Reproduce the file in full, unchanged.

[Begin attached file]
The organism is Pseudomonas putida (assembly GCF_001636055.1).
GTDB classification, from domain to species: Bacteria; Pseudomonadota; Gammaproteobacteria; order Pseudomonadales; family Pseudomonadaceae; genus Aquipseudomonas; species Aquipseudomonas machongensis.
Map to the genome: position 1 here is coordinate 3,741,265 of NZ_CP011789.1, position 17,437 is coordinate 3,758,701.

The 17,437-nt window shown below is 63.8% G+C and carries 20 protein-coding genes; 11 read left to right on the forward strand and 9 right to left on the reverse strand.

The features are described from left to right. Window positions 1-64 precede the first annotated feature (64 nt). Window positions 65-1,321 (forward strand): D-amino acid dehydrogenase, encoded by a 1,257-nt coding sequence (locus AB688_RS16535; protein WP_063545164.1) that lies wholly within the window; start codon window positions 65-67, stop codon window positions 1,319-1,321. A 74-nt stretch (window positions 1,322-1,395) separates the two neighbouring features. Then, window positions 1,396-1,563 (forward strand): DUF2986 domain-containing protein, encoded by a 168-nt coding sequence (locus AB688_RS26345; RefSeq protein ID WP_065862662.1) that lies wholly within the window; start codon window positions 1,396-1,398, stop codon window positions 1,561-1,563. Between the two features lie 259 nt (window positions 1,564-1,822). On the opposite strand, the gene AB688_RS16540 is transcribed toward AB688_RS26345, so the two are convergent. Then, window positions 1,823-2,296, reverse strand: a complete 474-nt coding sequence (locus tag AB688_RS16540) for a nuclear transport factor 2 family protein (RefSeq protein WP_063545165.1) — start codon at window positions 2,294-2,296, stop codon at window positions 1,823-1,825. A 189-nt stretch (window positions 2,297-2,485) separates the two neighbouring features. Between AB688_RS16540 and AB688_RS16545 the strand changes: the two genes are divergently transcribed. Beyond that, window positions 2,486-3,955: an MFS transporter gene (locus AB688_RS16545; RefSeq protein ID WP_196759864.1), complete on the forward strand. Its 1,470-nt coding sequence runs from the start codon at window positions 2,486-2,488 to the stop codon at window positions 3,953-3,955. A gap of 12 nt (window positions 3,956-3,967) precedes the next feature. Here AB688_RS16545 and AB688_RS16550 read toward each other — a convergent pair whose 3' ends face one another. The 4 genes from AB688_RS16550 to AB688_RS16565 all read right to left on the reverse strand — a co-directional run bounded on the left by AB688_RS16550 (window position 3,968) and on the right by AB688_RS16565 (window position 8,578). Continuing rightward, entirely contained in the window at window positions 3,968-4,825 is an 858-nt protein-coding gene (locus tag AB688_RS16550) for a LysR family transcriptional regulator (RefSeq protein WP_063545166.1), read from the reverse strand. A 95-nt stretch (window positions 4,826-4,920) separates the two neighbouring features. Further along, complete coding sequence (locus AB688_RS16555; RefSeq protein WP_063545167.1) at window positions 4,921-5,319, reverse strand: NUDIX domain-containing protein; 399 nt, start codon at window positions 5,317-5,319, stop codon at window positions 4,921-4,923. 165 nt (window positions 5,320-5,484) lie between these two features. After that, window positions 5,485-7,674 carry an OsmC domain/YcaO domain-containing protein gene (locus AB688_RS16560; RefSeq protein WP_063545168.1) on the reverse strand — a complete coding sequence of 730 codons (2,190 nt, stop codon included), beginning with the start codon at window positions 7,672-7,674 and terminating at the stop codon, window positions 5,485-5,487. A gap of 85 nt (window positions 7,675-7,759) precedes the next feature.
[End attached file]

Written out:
The organism is Pseudomonas putida (assembly GCF_001636055.1).
GTDB classification, from domain to species: Bacteria; Pseudomonadota; Gammaproteobacteria; order Pseudomonadales; family Pseudomonadaceae; genus Aquipseudomonas; species Aquipseudomonas machongensis.
Map to the genome: position 1 here is coordinate 3,741,265 of NZ_CP011789.1, position 17,437 is coordinate 3,758,701.

The 17,437-nt window shown below is 63.8% G+C and carries 20 protein-coding genes; 11 read left to right on the forward strand and 9 right to left on the reverse strand.

The features are described from left to right. Window positions 1-64 precede the first annotated feature (64 nt). Window positions 65-1,321 (forward strand): D-amino acid dehydrogenase, encoded by a 1,257-nt coding sequence (locus AB688_RS16535; protein WP_063545164.1) that lies wholly within the window; start codon window positions 65-67, stop codon window positions 1,319-1,321. A 74-nt stretch (window positions 1,322-1,395) separates the two neighbouring features. Then, window positions 1,396-1,563 (forward strand): DUF2986 domain-containing protein, encoded by a 168-nt coding sequence (locus AB688_RS26345; RefSeq protein ID WP_065862662.1) that lies wholly within the window; start codon window positions 1,396-1,398, stop codon window positions 1,561-1,563. Between the two features lie 259 nt (window positions 1,564-1,822). On the opposite strand, the gene AB688_RS16540 is transcribed toward AB688_RS26345, so the two are convergent. Then, window positions 1,823-2,296, reverse strand: a complete 474-nt coding sequence (locus tag AB688_RS16540) for a nuclear transport factor 2 family protein (RefSeq protein WP_063545165.1) — start codon at window positions 2,294-2,296, stop codon at window positions 1,823-1,825. A 189-nt stretch (window positions 2,297-2,485) separates the two neighbouring features. Between AB688_RS16540 and AB688_RS16545 the strand changes: the two genes are divergently transcribed. Beyond that, window positions 2,486-3,955: an MFS transporter gene (locus AB688_RS16545; RefSeq protein ID WP_196759864.1), complete on the forward strand. Its 1,470-nt coding sequence runs from the start codon at window positions 2,486-2,488 to the stop codon at window positions 3,953-3,955. A gap of 12 nt (window positions 3,956-3,967) precedes the next feature. Here AB688_RS16545 and AB688_RS16550 read toward each other — a convergent pair whose 3' ends face one another. The 4 genes from AB688_RS16550 to AB688_RS16565 all read right to left on the reverse strand — a co-directional run bounded on the left by AB688_RS16550 (window position 3,968) and on the right by AB688_RS16565 (window position 8,578). Continuing rightward, entirely contained in the window at window positions 3,968-4,825 is an 858-nt protein-coding gene (locus tag AB688_RS16550) for a LysR family transcriptional regulator (RefSeq protein WP_063545166.1), read from the reverse strand. A 95-nt stretch (window positions 4,826-4,920) separates the two neighbouring features. Further along, complete coding sequence (locus AB688_RS16555; RefSeq protein WP_063545167.1) at window positions 4,921-5,319, reverse strand: NUDIX domain-containing protein; 399 nt, start codon at window positions 5,317-5,319, stop codon at window positions 4,921-4,923. 165 nt (window positions 5,320-5,484) lie between these two features. After that, window positions 5,485-7,674 carry an OsmC domain/YcaO domain-containing protein gene (locus AB688_RS16560; RefSeq protein WP_063545168.1) on the reverse strand — a complete coding sequence of 730 codons (2,190 nt, stop codon included), beginning with the start codon at window positions 7,672-7,674 and terminating at the stop codon, window positions 5,485-5,487. A gap of 85 nt (window positions 7,675-7,759) precedes the next feature.